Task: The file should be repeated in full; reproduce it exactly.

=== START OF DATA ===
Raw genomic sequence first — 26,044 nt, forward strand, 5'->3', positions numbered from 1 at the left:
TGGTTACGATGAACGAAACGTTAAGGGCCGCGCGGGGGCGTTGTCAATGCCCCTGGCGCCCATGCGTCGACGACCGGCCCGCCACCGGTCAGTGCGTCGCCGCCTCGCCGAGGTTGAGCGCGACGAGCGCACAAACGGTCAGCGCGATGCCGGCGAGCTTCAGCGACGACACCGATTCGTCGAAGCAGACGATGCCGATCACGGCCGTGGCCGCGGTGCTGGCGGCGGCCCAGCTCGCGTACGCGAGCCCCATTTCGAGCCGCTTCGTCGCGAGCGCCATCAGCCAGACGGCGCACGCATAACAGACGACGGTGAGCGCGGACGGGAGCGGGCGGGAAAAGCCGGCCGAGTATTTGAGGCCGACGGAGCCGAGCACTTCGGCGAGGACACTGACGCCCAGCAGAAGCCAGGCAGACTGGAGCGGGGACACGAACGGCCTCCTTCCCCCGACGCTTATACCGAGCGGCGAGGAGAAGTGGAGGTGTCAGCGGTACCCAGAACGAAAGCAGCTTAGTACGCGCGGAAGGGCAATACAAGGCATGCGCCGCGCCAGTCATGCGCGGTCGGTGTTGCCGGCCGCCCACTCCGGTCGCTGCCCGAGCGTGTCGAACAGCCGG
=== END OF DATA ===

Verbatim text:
Raw genomic sequence first — 26,044 nt, forward strand, 5'->3', positions numbered from 1 at the left:
TGGTTACGATGAACGAAACGTTAAGGGCCGCGCGGGGGCGTTGTCAATGCCCCTGGCGCCCATGCGTCGACGACCGGCCCGCCACCGGTCAGTGCGTCGCCGCCTCGCCGAGGTTGAGCGCGACGAGCGCACAAACGGTCAGCGCGATGCCGGCGAGCTTCAGCGACGACACCGATTCGTCGAAGCAGACGATGCCGATCACGGCCGTGGCCGCGGTGCTGGCGGCGGCCCAGCTCGCGTACGCGAGCCCCATTTCGAGCCGCTTCGTCGCGAGCGCCATCAGCCAGACGGCGCACGCATAACAGACGACGGTGAGCGCGGACGGGAGCGGGCGGGAAAAGCCGGCCGAGTATTTGAGGCCGACGGAGCCGAGCACTTCGGCGAGGACACTGACGCCCAGCAGAAGCCAGGCAGACTGGAGCGGGGACACGAACGGCCTCCTTCCCCCGACGCTTATACCGAGCGGCGAGGAGAAGTGGAGGTGTCAGCGGTACCCAGAACGAAAGCAGCTTAGTACGCGCGGAAGGGCAATACAAGGCATGCGCCGCGCCAGTCATGCGCGGTCGGTGTTGCCGGCCGCCCACTCCGGTCGCTGCCCGAGCGTGTCGAACAGCCGG